David Breakstone
Reflections on Israel and the Jewish world

On the blessing of a natural death

The war is now the context for everything, even the passing of a 99-year-old woman 5,600 miles away.

Myra Lovett Breakstone, 1924-2023. A lifetime of bringing light to the world. (Courtesy of the family)

Mom died last night, just four months shy of her 100th birthday. She passed peacefully and gracefully in a Connecticut hospital cared for by an exceptionally attentive medical staff, surrounded by her four children and other loving family members. But mingled with my personal sorrow was the tormenting heartbreak I felt for the victims of October 7th and the ensuing war. The barbaric savagery they were forced to endure stood in such harsh contrast to the natural death my mother was privileged to experience after 99 wonderful years. I felt blessed. I know she did as well.

Nothing is to be taken for granted any more. Certainly not life. Nor death – at least not the way it is supposed to come. The grief we all feel for those whose lives were brutally cut short suddenly intensified. The empathy we all share for the children, spouses, fiancés, friends, and parents of the victims at once became more profound.  The anxiety we have all felt during the last three months over the fate of our hostages deepened even more. The anguish we share for the survivors of the massacre immediately became greater. The distress we harbor over the pain of the wounded was accentuated. The concern we all have for the hundreds of thousands who have been uprooted, whose homes and livelihoods have been lost, and who have been called on to do battle leaving their families behind became greater. Even the sympathy for the innocents suffering in Gaza was heightened.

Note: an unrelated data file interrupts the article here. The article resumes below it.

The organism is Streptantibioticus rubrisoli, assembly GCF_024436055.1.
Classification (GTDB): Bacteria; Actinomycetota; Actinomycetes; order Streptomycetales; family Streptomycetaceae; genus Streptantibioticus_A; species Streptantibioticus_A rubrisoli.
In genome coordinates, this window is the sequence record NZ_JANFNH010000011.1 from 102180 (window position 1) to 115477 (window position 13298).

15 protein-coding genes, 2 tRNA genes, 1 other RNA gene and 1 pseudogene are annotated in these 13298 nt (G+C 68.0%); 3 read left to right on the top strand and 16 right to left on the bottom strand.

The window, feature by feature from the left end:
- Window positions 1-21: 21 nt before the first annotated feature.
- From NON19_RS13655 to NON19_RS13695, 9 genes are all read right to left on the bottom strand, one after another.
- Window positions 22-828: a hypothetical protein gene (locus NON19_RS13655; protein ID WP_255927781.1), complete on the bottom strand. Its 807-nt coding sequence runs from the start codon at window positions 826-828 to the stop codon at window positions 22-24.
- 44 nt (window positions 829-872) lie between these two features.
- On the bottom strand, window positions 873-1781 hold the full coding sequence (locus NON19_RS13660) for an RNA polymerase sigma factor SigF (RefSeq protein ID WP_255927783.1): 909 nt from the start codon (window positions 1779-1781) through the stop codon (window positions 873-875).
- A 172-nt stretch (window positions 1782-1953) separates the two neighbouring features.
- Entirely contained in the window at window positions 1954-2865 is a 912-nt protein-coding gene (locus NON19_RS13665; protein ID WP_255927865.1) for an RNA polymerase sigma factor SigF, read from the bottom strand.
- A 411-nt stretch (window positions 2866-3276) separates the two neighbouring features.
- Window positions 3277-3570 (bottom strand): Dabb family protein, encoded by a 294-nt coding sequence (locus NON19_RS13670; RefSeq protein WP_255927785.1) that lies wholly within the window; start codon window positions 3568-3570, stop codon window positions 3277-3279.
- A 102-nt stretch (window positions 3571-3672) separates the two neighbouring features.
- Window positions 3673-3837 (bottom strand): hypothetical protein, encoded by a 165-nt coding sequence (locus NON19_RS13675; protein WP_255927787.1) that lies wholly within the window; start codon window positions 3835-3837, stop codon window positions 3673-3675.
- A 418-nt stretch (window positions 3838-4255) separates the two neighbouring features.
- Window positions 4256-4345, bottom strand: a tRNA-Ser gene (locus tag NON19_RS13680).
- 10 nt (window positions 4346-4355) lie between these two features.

Countless lives have been shattered over the past three months, yet my mother was favored, allowed after a century in this world to pass serenely into the next. How random fortune is. It might have been otherwise. My mother, who had made Aliyah 40 years ago and was a long-time resident of Kibbutz Tzora, might just as easily have been a member of Kibbutz Be’eri and butchered in her home or taken hostage.

Thankfully, she knew nothing of that carnage, yet her concern for Israel and the sort of society we are fashioning here remained uppermost in her mind. Even when plagued by rapidly advancing dementia she continued to inspire with lessons for our time.  Just several days before she died, while visiting her in the memory care unit we had moved her to only weeks before, I was to discover that she fancied herself the prime minister of Israel. “I don’t really want the job,” she told me, “but Israeli men don’t really like listening to women so I think I have to stay on as an example.” She then went on to improvise a 22-minute motivational speech, asking me to take notes as I recorded it, so that I could polish it for her upcoming address to the nation. A brief excerpt. Her thoughts, not mine, word for word. An echo, no doubt, of the hundreds of presentations she had made decades earlier as president of her chapter of Hadassah.